I've often scratched my head over Sony's (SNE) Playstation 3 business strategy -- the expectation that it could wait an extended period of time while selling the system at a loss. Some information from December that had missed my attention until now suggests that even after nearly five years, the company is still losing money on every unit out the door. Given the fiscal realities of the division and the company, I wonder if it could -- and should -- be put on the chopping block.
The research firm iSuppli did a teardown of the 120GB hard drive PS3 last month and calculated a materials and manufacturing/test cost of $336.27. Mind you, this is the unit that the company has been selling for $299. That apparently, though, is an improvement because the previous version sold for almost $50 less than the cost.
According to iSuppli, things should get better for Sony, because materials costs should drop significantly this year.
The latest generation PS3 is significantly revised from previous versions, according to iSuppli. The major changes involve the use of less expensive semiconductors, a general redesign of the product and a reduction in the number of components in the console, the firm said.The new version employs chips manufactured at the 65- and 45-nm technology nodes, iSuppli said. It features approximately 2,568 components, down from 4,048 in the original version, iSuppli said.Granted that Sony is getting royalties from games sales, but, jeez Louise, it's been playing the "sell at a loss" game for a ridiculous amount of time, and Sony's financial standing has taken a beating, including the games-selling division, which hasn't seen a profit since this side of the PS2 era. If the games were enough to make the financial argument for continuing the practice, you'd think that the division might have -- oh, I don't know ... shown a profit?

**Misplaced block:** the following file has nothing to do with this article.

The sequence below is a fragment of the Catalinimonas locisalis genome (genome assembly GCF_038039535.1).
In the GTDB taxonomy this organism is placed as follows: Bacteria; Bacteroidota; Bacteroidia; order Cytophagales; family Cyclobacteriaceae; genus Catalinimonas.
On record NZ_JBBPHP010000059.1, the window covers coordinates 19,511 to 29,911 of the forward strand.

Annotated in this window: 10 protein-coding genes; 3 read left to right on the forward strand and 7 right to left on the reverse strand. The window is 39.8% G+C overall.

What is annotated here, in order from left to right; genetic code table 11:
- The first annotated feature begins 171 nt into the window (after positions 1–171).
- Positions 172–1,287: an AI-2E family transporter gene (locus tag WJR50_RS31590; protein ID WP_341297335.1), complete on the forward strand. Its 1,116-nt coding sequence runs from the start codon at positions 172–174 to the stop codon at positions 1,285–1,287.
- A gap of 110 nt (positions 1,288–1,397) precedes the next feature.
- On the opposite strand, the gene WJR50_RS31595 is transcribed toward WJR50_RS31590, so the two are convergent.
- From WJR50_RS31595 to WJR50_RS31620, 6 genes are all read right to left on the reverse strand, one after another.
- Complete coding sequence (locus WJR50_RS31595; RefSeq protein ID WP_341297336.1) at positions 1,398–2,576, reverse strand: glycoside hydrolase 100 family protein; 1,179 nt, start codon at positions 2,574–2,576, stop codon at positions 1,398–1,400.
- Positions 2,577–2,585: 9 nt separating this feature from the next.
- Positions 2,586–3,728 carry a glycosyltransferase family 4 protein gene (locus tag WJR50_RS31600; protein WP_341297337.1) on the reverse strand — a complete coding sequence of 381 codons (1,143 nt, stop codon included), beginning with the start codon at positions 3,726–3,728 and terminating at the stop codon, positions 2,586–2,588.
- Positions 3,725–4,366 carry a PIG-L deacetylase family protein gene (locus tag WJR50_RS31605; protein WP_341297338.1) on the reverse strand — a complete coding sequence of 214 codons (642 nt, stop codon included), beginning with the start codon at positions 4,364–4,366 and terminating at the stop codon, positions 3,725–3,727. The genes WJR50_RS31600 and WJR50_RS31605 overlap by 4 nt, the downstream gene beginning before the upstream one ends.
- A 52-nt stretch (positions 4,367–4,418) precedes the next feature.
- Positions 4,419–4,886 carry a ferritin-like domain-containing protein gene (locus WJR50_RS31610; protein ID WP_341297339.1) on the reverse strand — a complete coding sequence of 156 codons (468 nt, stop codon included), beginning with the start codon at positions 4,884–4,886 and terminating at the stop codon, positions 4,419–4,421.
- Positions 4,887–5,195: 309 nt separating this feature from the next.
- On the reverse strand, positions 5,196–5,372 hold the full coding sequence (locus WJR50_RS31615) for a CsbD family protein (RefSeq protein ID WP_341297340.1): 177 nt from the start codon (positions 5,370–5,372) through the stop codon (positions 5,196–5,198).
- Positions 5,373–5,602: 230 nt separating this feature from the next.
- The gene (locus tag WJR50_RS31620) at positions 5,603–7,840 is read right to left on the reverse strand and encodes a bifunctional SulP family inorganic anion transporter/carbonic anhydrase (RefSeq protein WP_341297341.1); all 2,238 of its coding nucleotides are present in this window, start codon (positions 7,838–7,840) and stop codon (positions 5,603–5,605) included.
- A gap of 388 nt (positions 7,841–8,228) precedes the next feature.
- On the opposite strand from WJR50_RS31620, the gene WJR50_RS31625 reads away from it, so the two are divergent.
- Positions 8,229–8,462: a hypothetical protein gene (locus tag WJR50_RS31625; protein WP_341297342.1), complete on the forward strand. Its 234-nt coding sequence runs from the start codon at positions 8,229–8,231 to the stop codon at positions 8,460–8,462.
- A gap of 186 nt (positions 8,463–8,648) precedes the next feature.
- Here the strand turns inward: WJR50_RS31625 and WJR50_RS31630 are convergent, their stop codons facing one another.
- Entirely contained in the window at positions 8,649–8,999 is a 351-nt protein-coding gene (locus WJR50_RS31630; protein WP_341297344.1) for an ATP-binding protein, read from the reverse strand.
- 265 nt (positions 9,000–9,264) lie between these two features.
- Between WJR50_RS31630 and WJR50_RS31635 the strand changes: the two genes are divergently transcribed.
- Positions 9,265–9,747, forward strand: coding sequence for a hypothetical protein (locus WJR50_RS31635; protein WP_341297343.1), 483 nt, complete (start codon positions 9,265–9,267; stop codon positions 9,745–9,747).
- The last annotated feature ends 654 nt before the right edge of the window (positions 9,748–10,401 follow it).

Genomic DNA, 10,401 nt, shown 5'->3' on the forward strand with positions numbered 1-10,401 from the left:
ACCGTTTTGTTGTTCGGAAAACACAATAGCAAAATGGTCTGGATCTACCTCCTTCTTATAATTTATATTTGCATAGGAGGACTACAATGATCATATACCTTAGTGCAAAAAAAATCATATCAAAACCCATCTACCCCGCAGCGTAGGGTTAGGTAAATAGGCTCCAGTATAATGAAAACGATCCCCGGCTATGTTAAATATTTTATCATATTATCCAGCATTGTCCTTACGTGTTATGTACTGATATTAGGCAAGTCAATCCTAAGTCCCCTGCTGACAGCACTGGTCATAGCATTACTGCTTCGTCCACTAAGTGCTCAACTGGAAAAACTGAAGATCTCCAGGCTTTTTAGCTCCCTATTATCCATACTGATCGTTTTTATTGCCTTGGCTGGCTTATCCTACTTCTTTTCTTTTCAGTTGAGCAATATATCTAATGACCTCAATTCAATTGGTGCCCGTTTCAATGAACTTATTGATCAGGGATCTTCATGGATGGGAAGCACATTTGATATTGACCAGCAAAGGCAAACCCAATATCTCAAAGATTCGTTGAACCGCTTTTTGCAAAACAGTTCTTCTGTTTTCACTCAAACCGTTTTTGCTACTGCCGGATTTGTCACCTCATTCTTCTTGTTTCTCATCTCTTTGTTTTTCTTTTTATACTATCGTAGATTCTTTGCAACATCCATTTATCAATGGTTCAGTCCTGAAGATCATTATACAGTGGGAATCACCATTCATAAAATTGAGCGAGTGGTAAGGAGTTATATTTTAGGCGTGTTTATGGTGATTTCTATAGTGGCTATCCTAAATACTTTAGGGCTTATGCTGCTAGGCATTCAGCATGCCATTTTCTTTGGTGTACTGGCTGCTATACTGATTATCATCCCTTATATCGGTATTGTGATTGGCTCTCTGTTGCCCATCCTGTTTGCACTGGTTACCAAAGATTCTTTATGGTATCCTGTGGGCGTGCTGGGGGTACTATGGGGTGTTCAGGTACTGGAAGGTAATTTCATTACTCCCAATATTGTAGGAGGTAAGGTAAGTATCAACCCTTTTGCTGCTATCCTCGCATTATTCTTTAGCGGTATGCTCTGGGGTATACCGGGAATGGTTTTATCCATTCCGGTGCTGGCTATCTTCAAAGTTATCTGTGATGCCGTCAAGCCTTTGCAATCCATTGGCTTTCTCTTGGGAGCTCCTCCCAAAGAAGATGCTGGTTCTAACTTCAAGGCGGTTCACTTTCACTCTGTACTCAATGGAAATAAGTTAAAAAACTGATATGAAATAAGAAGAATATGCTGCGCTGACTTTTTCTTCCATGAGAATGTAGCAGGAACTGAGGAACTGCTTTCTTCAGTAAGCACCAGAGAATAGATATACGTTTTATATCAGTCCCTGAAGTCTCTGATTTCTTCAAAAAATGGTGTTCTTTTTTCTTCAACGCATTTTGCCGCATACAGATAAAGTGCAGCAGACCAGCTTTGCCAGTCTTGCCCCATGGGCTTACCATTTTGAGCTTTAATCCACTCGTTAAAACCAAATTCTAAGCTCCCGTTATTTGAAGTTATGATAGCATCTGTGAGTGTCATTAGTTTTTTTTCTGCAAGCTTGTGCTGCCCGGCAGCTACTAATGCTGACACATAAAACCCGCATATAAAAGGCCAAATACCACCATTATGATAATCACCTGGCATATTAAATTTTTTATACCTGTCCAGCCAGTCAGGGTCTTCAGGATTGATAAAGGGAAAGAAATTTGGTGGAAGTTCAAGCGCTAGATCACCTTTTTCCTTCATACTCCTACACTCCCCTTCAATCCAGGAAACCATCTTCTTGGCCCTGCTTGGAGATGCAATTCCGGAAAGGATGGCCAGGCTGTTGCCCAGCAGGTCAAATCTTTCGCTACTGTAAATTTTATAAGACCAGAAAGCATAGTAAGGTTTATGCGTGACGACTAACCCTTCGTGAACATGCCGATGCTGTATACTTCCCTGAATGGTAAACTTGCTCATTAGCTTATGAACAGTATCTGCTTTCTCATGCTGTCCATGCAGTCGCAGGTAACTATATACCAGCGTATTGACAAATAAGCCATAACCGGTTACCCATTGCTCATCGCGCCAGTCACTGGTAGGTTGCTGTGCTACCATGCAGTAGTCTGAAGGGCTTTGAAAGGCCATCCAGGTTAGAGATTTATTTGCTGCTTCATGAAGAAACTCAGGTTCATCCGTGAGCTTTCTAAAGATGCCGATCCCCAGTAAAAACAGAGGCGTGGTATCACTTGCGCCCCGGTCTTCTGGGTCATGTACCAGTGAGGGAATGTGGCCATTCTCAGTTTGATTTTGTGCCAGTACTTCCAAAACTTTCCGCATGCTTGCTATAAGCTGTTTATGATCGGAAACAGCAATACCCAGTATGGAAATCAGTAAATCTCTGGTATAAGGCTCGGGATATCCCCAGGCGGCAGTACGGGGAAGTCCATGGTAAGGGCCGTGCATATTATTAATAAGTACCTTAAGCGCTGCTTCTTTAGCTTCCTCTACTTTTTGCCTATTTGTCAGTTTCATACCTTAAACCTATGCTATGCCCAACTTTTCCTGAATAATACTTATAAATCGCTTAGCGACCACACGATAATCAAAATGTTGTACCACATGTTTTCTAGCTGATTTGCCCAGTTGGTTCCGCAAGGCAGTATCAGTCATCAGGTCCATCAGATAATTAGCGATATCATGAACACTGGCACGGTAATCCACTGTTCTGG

How long can it go on? How can the company continue to subsidize an entire division that seems incapable of buying black ink instead of red? If the company doesn't pull out of its nose dive soon, it's hard to see how it could justify continuing to produce the PS Anything. Maybe that's just the thing that Microsoft (MSFT) and Nintendo have been waiting for, as they both seem to be able to make money at least some of the time.
[UPDATE: I originally had 5 years, but it came out in 2006, so that's about 4. Still a honkin' long time.]